|Publication number||US2900545 A|
|Publication date||Aug 18, 1959|
|Filing date||Jul 21, 1953|
|Priority date||Jul 21, 1953|
|Publication number||US 2900545 A, US 2900545A, US-A-2900545, US2900545 A, US2900545A|
|Inventors||Henry Drew Willard, Rulon Richard M|
|Original Assignee||Sylvania Electric Prod|
|Export Citation||BiBTeX, EndNote, RefMan|
|Patent Citations (7), Referenced by (26), Classifications (16)|
|External Links: USPTO, USPTO Assignment, Espacenet|
83 9 R. M. RULON ETAL 2,900,545
CURVED ELECTROLUMINESCENT LAMP Filed July 21, 1953 INVENTORS mum) H. pnsw RICHARD M Rl/LON ATTORNEY CURVED ELECIROLUMINESCENT LAMP Application July 21, 1953, Serial No. 369,344
3 Claims. (Cl. 313-108) This invention relates to electroluminescent lamps, and particularly to lamps of that type having curved surfaces, and to methods of making the same.
Electroluminescent lamps with curved surfaces can be used in signal lighting, in film viewers and in many other applications.
Heretofore such lamps with curved surfaces have not been used because of the difliculty of providing an extremely thin and uniform layer of phosphor and dielectric the curved surface. When such a layer was applied by spraying, flowing or the like, the material applied would tend to collect in a thicker layer at the bottom of the piece, because of its. curvature. Since the layer is only a; few thousandthsof an inch thick, any great varia- .tion in thickness from spot to spot will be damaging to the lamp, facilitatingbreakdown of the dielectric at the thinner areas, or producing a serious decrease in brightness at the thicker areas.
, We have discovered that if the glass base plate of the lamp is coated with its transparent conductive coating, and a coating of a suspension of powdered ceramic and United I States Patent() phosphor applied over it and dried, the coated glass plate can then be heated and bent into the desired shape, the heating serving both to allow bending of the glass and to melt the powdered ceramic, fusing the latter onto the plate. A conductive coating can then be applied to the ceramic-phosphor layer, thus providing a conductive coating on each side of said layer.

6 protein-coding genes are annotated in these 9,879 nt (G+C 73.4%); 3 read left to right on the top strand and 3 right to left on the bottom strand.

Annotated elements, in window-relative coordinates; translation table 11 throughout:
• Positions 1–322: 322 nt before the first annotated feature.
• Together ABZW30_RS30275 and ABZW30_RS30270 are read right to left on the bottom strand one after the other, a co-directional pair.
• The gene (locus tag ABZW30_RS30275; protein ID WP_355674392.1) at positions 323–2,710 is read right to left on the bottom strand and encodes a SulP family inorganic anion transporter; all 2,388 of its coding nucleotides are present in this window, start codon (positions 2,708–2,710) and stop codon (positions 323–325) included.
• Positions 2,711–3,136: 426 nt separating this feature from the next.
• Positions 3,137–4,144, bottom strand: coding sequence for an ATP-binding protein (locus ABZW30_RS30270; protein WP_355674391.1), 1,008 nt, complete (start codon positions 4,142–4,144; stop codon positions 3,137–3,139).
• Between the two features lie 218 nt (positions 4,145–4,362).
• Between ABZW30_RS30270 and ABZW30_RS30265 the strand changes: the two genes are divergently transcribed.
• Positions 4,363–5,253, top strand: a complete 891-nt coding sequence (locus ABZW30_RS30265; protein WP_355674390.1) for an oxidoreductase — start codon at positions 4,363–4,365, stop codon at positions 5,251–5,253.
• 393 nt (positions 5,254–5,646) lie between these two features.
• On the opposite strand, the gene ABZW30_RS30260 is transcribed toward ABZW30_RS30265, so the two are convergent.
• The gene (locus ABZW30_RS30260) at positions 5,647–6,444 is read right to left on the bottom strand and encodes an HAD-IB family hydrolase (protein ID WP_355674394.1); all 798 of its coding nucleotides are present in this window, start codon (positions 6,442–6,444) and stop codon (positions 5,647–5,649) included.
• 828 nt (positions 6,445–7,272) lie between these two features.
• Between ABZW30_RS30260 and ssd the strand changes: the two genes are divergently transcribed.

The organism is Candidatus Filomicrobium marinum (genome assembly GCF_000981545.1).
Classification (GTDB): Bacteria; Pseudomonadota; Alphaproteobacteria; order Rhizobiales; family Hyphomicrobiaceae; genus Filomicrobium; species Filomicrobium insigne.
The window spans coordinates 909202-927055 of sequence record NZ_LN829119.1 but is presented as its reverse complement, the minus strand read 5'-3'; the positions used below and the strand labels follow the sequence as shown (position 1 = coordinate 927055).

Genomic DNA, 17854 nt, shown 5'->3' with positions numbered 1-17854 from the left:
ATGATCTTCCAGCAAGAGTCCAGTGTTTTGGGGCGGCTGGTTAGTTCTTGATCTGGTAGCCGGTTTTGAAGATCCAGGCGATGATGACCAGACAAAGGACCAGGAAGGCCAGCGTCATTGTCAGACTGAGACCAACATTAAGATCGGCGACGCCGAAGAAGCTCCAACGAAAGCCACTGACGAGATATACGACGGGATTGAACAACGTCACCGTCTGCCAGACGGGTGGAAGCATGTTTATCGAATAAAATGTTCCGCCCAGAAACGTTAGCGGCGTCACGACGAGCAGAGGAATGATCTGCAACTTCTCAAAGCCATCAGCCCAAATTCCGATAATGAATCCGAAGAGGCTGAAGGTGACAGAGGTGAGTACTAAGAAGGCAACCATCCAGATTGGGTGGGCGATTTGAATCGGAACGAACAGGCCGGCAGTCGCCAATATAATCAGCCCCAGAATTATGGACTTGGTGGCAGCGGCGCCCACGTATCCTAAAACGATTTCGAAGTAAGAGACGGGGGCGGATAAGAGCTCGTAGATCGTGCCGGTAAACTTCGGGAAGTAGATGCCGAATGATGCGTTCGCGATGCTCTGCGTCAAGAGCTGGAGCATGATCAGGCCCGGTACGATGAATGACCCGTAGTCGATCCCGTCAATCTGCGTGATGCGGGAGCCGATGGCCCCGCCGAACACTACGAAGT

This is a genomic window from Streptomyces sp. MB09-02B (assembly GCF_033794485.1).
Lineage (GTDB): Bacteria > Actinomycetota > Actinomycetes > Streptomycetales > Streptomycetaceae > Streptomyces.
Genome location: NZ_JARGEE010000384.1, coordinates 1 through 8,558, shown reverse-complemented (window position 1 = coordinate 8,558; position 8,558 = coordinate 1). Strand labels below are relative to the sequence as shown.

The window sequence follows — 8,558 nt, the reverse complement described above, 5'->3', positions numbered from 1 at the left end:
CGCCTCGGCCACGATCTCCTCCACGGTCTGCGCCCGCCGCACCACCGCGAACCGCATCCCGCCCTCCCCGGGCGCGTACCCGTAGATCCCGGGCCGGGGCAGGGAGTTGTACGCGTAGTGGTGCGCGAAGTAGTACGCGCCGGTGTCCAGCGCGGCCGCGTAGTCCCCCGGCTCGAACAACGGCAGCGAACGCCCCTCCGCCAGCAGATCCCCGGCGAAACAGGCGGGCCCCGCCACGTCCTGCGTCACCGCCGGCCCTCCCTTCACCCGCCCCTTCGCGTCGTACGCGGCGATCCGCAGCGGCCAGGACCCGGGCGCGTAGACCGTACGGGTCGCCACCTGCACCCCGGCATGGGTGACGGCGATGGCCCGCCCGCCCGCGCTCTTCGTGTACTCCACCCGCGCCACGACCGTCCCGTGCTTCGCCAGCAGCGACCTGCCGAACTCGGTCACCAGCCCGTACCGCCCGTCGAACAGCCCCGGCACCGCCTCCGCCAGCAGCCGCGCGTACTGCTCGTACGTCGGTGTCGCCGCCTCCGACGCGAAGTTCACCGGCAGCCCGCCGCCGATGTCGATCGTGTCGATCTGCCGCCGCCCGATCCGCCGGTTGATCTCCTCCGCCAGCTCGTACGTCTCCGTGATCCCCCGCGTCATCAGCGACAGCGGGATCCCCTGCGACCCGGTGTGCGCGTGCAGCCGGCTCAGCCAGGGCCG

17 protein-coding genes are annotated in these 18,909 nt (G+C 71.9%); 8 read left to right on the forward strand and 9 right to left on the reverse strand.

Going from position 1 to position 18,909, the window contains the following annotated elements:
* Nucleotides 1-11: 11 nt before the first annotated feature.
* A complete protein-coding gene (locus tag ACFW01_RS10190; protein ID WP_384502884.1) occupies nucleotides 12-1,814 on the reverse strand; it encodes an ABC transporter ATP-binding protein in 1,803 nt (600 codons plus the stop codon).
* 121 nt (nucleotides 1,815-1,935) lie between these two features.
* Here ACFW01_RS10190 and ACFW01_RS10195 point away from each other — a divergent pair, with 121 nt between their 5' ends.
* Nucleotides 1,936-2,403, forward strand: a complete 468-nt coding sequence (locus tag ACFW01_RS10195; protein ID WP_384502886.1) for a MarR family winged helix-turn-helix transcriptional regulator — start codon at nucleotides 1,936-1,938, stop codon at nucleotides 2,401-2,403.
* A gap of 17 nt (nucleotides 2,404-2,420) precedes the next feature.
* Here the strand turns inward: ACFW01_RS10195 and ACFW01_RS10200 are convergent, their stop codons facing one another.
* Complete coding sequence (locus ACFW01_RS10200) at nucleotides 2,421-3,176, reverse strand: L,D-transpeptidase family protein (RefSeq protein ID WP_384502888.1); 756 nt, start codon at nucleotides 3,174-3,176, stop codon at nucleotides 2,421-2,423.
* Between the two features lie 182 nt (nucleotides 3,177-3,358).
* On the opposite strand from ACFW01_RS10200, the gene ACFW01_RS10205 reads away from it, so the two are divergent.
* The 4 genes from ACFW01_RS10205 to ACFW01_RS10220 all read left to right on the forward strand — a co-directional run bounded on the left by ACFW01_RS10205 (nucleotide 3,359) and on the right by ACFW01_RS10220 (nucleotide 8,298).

We have discovered that the ceramic-phosphor layer protects the first conductive coating, which is on the glass, during the heating. The conductivity of the coating would be seriously impaired if the heat were applied in the absence of the ceramic-phosphor powder.
Other objects, features and advantages of the invention will be apparent from the following specification, taken in connection with the accompanying figures, in which Fig. 1 shows a coated and heated glass plate in position for being pressed into a mold; Fig. 2 shows the plate pressed into the mold; Fig. 3 shows the resultant curved lamp after having been taken from the mold, cut to a shorter width and given an additional conductive coating; and Fig. 4 is a schematic cross-section of the coated glass plate of Fig. 1.
In one embodiment of the invention as shown in Fig. 1, a flat piece of glass 1 was coated with a transparent conductive material to form a conductive coating 2, a portion of which along one edge being removed therefrom to leave a non-conductive area 3 about a quarter inch wide. The glass was then thoroughly washed with an alkaline cleaner such as a dilute solution of tri-sodium phosphate, rinsed with distilled water, and dried.
The glass was then coated by dipping it into a suspension composed of about 100 parts by weight of powdered ceramic material (200 mesh or finer) and parts by weight of a green electroluminescent powder dispersed in a mixture of about 90% isopropyl alcohol and 10% water.